There is so much wildlife to enjoy in the wetlands of the Chilterns – ducks dabble on lakes, rivers teem with trout, and frogs frolic among the bankside flowers. Explore our watery places through the seasons to find out where to go for wildlife, what to spot and what’s rare.
There are lots of great wetlands to visit in the Chilterns AONB, such as College Lake nature reserve, Letcombe Valley Nature Reserve, Little Marlow Gravel Pits (also called Spade Oak nature reserve) and Weston Turville Reservoir. Visit our interactive map to discover even more family days out and wildlife adventures across the Chilterns.
Our rivers and wetlands are very special, playing a huge role in the wider landscape and our own lives. Visit our nature and wildlife section to find out why these things are important in the Chilterns and what we are doing to look after them.
Watching wetland wildlife through the seasons
As spring arrives, migratory birds that have spent the winter in our wetland habitats take to the wing and leave, replaced by summer migrants. We may say goodbye to many ducks, geese and wading birds, but welcome hobbies, swallows, sand martins and warblers. Birdsong fills the skies in the early mornings as mists rise from still waters. One of the most distinctive sounds of spring is that of the cuckoo, a migrant all the way from Africa. Reptiles and amphibians can be spotted basking in the sun as they come out of hibernation, and ponds fill up with bubbling frogspawn. Flowers burst into life and catkins dangle from willow trees.
What to look out for in Spring
Brown trout (Salmo trutta)
The brown trout is a medium-sized fish that lives in fast-flowing and gravelly rivers and streams; it is particularly fond of the Chilterns’ special chalk streams. It is golden-brown in colour, with a cream belly, dark tail fin and reddish spots down its flanks. It feeds on insects, larvae and small fish. Spring is breeding time and some trout migrate miles to get to their spawning grounds. The females lay their eggs in gravel shallows and the males fertilise them externally.
Common frog (Rana temporaria)
As the weather warms, amphibians come out of hibernation to breed. Common frogs regularly visit gardens and are probably our most familiar amphibian. They can vary enormously in colour from red-brown to greeny-yellow, and their skin is smooth, not ‘warty’ like a common toad’s (Bufo bufo). They hop about (toads walk) and feast on slugs and snails – very handy for gardeners! Look out for large, jelly-like clumps of frogspawn or long strings of toadspawn appearing in ponds and lakes.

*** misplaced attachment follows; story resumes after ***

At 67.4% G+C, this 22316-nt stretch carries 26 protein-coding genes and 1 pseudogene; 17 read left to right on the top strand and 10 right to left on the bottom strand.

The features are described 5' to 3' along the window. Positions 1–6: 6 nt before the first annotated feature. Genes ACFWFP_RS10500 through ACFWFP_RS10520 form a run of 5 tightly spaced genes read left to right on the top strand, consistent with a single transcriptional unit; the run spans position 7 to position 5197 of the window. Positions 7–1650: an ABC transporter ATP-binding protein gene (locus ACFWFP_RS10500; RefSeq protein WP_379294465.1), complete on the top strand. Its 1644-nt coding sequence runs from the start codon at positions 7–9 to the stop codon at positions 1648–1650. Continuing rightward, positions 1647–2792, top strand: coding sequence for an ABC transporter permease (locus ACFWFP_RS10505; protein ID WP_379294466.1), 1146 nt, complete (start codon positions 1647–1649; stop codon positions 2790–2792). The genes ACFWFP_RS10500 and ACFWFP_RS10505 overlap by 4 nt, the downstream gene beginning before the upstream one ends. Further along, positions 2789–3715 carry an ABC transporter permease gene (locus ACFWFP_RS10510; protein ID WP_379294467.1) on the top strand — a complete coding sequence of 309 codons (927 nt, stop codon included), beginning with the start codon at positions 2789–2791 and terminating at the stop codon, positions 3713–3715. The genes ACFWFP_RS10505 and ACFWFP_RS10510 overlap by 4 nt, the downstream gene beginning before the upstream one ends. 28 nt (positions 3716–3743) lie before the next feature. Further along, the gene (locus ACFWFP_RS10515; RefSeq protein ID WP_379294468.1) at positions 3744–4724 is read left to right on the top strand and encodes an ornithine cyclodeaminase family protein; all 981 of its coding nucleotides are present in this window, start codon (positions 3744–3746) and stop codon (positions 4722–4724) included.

Cuckooflower (Cardamine pratensis)
The cuckooflower is a delicate plant with pale pink or lilac flowers that are easily spotted in springtime. Also known as lady’s-smock, it is a perennial of damp places like wet meadows, ditches, pond margins and riverbanks, as well as roadside verges. Its flowers sit atop slender, upright stems and bloom from April – just when the first cuckoos arrive. A sure sign of spring!
Water vole (Arvicola amphibius)
Spring is a great time of year to spot the fluffy, brown water vole in its riverine habitat as bankside vegetation will still be low. This is when they establish their territories and feast on the new growth around them. Look out for the signs that they are around: little piles of poo in ‘latrines’; stems of grasses chomped at a 45-degree angle; and a distinctive ‘plop’ as they dive into the water. If you spot one, take in their furry tails and blunt noses – most unlike brown rats (Rattus norvegicus), which they often get mistaken for. Although they can have four litters of pups a year, they are one of our most threatened mammals, predated upon by the introduced American mink (Neovison vison) and vulnerable to habitat loss.
Our wetlands are full of life during the summer months, assaulting the senses with colour, smell and sound. Bright orchids bloom along banksides, meadows are a riot of colour and trees are in full leaf. Reeds wave in the wind, with birdsong floating up from among them. Wide skies over deep lakes may be filled with a cacophony of shrieking terns, noisily defending territories, while the gentler buzz and hum of insects is the steady soundtrack of the season. Listen out for crickets and grasshoppers, bees and flies as you watch pretty butterflies dance around daisies, and dragonflies skim the water’s surface.
Photo: banded damoiselle: Nick Fewings
What to look for in Summer
Common tern (Sterna hirundo)
The common tern is the most likely species of tern to be found inland on flooded gravel pits, lakes and reservoirs. They can be spotted hovering above the water before diving in for fish; but you might hear the shrieks of their noisy colonies first! Common terns are very similar in appearance to Arctic terns (Sterna paradisaea), but have whiter bellies, shorter tails and longer, orangey-red bills with a characteristic black tip. Both are silvery-grey above, with black caps and red legs. Common terns nest on the gravelly shores of waterbodies and will attack any intruder to their territory.
Daubenton’s bat (Myotis daubentonii)
Daubenton’s bats are a medium-sized bat, around 5 cm long, with a wingspan up to 27 cm. Specialists of wetland areas, on summer evenings, they emerge from their roosts in tree holes and tunnels to feed on caddisflies, mayflies and other insects. These fast fliers hunt using echolocation (the bouncing echoes of their own calls give them information about their surroundings), skimming the water’s surface and scooping up insects with their claws. During the summer, females form maternity colonies to have their pups. They hibernate underground over winter.
Emperor dragonfly (Anax imperator)
Dragonflies and damselflies happily flit about our wetlands in the summer months. There are lots of different species to look for, but the emperor dragonfly is certainly one of the most impressive. With a length of nearly 8 cm, it is a very large dragonfly. Male emperors are blue with a green thorax and black stripe down the body, whereas females are greener in colour. From June to August, emperor dragonflies can be seen around ponds, lakes, canals and ditches, chasing their insect prey.
Yellow flag-iris (Iris pseudacorus)
A common plant of wetlands, particularly stream and pond margins, fens and wet woodlands, the yellow flag-iris is easily identifiable when in flower because of its large, drooping, bright yellow petals.
Its tall stems (up to 1.5 m) and sword-like leaves rise above other marginal plants or mingle with the reeds in our fens. It is thought that the flower inspired the ‘fleur-de-lis’ heraldic symbol.